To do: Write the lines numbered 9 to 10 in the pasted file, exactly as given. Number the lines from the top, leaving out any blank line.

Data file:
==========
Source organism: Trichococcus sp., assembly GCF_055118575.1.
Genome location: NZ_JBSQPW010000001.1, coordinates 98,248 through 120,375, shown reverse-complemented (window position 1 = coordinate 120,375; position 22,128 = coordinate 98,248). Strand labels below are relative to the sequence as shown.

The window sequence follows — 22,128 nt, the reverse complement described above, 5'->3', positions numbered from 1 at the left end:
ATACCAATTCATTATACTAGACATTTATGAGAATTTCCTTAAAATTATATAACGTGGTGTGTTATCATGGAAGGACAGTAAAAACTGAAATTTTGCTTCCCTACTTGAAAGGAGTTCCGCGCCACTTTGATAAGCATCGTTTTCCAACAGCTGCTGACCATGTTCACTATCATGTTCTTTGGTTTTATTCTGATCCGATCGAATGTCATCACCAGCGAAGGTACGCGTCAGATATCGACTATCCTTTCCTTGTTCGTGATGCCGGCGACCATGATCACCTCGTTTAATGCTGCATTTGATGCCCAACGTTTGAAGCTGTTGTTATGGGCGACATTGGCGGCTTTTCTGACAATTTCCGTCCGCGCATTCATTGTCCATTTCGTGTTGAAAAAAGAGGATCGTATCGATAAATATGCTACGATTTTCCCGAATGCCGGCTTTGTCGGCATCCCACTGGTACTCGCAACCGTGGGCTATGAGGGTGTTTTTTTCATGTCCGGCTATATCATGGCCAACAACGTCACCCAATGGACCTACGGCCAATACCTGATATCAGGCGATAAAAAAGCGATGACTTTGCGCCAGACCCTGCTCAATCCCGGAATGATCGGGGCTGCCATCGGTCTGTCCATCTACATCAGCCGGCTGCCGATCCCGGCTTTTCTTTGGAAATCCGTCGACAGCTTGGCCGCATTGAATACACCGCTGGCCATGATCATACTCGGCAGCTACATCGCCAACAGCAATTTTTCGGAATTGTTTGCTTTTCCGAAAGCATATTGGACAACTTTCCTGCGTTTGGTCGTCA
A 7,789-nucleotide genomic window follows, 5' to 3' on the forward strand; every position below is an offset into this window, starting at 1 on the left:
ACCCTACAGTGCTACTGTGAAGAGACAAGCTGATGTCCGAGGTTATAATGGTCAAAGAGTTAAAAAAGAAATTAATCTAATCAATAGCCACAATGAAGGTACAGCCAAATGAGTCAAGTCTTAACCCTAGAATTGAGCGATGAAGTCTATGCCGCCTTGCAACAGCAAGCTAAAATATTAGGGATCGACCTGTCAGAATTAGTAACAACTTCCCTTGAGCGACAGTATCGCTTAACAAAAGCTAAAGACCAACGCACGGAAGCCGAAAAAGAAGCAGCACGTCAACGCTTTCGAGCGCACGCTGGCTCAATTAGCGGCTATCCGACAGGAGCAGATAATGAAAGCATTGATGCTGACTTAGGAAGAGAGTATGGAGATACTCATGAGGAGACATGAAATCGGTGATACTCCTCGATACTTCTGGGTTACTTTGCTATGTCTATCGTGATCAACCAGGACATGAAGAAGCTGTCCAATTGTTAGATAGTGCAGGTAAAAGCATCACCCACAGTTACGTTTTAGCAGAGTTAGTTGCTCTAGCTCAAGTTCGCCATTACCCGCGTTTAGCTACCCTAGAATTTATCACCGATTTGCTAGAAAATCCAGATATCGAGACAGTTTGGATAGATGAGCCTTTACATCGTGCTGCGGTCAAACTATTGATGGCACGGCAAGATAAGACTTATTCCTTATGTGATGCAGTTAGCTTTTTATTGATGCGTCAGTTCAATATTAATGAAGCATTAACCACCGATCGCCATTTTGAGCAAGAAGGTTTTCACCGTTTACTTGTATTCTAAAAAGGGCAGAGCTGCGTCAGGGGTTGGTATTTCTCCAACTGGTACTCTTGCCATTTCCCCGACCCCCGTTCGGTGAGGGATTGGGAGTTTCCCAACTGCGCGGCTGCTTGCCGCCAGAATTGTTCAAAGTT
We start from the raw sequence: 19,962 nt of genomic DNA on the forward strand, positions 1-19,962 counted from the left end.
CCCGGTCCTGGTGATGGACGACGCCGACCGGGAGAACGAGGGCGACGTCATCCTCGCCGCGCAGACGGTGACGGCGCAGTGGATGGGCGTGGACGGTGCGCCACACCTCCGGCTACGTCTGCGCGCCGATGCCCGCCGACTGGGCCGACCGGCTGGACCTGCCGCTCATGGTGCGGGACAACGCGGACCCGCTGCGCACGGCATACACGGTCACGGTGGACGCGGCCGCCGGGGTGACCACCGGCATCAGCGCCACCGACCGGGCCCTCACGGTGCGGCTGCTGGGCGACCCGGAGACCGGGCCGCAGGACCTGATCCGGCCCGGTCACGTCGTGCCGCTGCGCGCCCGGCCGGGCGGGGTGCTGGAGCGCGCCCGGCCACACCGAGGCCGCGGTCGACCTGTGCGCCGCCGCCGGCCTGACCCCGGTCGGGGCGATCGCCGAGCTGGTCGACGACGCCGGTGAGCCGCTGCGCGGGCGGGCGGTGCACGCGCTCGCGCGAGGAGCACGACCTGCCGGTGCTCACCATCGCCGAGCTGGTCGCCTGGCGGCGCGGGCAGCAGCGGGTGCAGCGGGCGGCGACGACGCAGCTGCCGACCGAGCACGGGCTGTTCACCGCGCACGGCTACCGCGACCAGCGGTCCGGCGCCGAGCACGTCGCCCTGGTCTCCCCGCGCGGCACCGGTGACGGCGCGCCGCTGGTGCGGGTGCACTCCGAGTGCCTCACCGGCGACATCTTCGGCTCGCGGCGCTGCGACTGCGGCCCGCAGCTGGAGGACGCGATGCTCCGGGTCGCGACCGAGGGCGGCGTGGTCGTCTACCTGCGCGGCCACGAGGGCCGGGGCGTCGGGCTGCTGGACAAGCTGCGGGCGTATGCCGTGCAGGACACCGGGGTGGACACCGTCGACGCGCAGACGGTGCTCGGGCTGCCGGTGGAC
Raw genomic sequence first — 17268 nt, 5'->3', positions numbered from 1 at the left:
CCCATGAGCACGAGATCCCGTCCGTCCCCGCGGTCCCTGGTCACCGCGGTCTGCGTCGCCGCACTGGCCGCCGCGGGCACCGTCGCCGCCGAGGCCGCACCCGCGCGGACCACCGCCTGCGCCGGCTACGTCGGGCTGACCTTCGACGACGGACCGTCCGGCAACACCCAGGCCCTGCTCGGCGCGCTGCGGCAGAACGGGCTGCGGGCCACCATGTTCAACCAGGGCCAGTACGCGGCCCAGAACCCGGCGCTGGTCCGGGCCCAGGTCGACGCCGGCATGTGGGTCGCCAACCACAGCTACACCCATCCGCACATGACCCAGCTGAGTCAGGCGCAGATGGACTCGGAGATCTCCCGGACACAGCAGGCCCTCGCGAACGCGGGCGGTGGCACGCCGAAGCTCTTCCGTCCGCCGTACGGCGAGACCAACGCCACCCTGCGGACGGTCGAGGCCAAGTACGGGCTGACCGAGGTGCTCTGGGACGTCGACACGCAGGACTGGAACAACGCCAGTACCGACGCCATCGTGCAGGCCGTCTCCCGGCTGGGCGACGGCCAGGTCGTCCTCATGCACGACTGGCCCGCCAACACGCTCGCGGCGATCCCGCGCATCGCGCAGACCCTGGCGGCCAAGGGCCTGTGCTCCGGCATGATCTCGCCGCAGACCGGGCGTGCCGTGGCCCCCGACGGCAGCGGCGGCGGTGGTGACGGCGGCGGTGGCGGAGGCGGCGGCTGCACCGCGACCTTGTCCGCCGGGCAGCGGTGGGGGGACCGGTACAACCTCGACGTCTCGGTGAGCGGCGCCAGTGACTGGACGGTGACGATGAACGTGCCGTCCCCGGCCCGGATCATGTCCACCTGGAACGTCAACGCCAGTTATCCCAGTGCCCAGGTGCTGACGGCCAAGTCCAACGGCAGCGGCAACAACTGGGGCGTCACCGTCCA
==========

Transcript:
Raw genomic sequence first — 17268 nt, 5'->3', positions numbered from 1 at the left:
CCCATGAGCACGAGATCCCGTCCGTCCCCGCGGTCCCTGGTCACCGCGGTCTGCGTCGCCGCACTGGCCGCCGCGGGCACCGTCGCCGCCGAGGCCGCACCCGCGCGGACCACCGCCTGCGCCGGCTACGTCGGGCTGACCTTCGACGACGGACCGTCCGGCAACACCCAGGCCCTGCTCGGCGCGCTGCGGCAGAACGGGCTGCGGGCCACCATGTTCAACCAGGGCCAGTACGCGGCCCAGAACCCGGCGCTGGTCCGGGCCCAGGTCGACGCCGGCATGTGGGTCGCCAACCACAGCTACACCCATCCGCACATGACCCAGCTGAGTCAGGCGCAGATGGACTCGGAGATCTCCCGGACACAGCAGGCCCTCGCGAACGCGGGCGGTGGCACGCCGAAGCTCTTCCGTCCGCCGTACGGCGAGACCAACGCCACCCTGCGGACGGTCGAGGCCAAGTACGGGCTGACCGAGGTGCTCTGGGACGTCGACACGCAGGACTGGAACAACGCCAGTACCGACGCCATCGTGCAGGCCGTCTCCCGGCTGGGCGACGGCCAGGTCGTCCTCATGCACGACTGGCCCGCCAACACGCTCGCGGCGATCCCGCGCATCGCGCAGACCCTGGCGGCCAAGGGCCTGTGCTCCGGCATGATCTCGCCGCAGACCGGGCGTGCCGTGGCCCCCGACGGCAGCGGCGGCGGTGGTGACGGCGGCGGTGGCGGAGGCGGCGGCTGCACCGCGACCTTGTCCGCCGGGCAGCGGTGGGGGGACCGGTACAACCTCGACGTCTCGGTGAGCGGCGCCAGTGACTGGACGGTGACGATGAACGTGCCGTCCCCGGCCCGGATCATGTCCACCTGGAACGTCAACGCCAGTTATCCCAGTGCCCAGGTGCTGACGGCCAAGTCCAACGGCAGCGGCAACAACTGGGGCGTCACCGTCCA